The archive offers more than four thousand resources, including newspaper stories, photographs, quantitative data, oral histories, personal narratives, and summaries of various topics and time periods. At first glance, it is not apparent that the site offers such a wealth of resources, and without using the search page it can be difficult to access many of these. On some pages, the search is only accessible by clicking on a purple kite in the top right corner labeled “Search CUAP.” On other pages, “Search entire site” in the footer is the only link to the search page. Once you reach the search page, though, you can easily search for a word or phrase or can select one of the predefined keywords such as addiction, adoption, dance, or protest. You can narrow the search by selecting more than one keyword, limiting the search results to one of the five sections of the site (for example, Health and Welfare), selecting one of ten neighborhoods, or choosing a decade. A search on “curriculum” returns close to 200 results, but “curriculum” and “sexuality” narrows it to 6.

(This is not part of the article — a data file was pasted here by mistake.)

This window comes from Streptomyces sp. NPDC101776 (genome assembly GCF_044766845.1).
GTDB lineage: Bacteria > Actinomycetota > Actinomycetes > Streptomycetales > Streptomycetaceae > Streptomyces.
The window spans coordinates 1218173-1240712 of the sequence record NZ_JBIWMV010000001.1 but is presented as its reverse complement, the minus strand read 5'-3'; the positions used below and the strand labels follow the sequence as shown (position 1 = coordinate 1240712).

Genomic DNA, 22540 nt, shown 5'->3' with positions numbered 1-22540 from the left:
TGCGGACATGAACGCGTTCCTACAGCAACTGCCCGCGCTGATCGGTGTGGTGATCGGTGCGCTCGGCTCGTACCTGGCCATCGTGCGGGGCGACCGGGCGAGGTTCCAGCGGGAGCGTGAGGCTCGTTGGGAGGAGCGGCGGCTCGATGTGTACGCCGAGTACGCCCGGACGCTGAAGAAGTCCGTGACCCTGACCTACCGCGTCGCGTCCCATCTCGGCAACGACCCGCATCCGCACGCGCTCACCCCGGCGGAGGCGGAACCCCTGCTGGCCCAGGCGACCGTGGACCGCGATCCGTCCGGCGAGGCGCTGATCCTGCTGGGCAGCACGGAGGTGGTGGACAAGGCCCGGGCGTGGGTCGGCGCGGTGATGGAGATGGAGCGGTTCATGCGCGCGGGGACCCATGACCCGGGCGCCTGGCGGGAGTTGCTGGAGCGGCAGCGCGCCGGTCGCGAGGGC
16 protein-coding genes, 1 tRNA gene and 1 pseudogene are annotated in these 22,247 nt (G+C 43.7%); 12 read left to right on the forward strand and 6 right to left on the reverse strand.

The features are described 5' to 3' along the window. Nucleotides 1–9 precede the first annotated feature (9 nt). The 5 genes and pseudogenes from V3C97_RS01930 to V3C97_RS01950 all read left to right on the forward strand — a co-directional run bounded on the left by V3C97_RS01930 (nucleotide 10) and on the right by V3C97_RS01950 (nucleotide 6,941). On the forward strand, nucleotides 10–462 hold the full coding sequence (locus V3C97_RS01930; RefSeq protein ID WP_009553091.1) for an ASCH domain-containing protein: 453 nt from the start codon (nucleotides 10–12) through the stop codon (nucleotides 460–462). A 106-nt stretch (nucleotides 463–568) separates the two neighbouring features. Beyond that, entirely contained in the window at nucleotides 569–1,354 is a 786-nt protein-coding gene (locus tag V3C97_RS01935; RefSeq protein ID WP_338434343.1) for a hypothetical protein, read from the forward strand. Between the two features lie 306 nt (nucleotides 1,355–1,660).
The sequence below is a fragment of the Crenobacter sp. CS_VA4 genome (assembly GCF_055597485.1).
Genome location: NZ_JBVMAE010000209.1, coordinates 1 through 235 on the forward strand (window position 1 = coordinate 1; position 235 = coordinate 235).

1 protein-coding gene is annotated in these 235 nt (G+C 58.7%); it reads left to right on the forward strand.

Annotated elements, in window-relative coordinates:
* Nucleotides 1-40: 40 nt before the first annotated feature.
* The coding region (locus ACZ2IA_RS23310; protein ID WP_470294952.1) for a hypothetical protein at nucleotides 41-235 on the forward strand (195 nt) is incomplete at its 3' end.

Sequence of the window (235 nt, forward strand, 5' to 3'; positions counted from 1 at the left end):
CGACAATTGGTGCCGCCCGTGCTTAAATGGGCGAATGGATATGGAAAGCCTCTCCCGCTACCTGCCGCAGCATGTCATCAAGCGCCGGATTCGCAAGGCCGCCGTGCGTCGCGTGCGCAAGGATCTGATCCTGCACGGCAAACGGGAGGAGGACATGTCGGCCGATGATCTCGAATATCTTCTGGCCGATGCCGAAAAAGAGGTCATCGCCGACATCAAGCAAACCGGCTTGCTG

Another useful feature of the site offers research topics and tips. Questions are grouped into middle school, high school, and college levels and cover a host of subjects, from games to newspaper coverage of children to the impact of technology on the lives of children. While CUAP is limited in scope geographically and would benefit from clearer navigation and either expansion of the current sections or a stronger focus on the search as a central feature of the site, the site as a whole offers a compelling look at children during an important time in the history of childhood.

Taken together, these Web sites provide important primary sources and ideas for studying the history of children, a rapidly growing field and a topic that young people often find fascinating. The Web sites are rich if slightly quirky; they will help the field continue to grow by allowing for deeper examination of the institutions that shaped children’s lives and the voices of children as they read, wrote, and grew.

Kelly Schrum
George Mason University
Fairfax, Virginia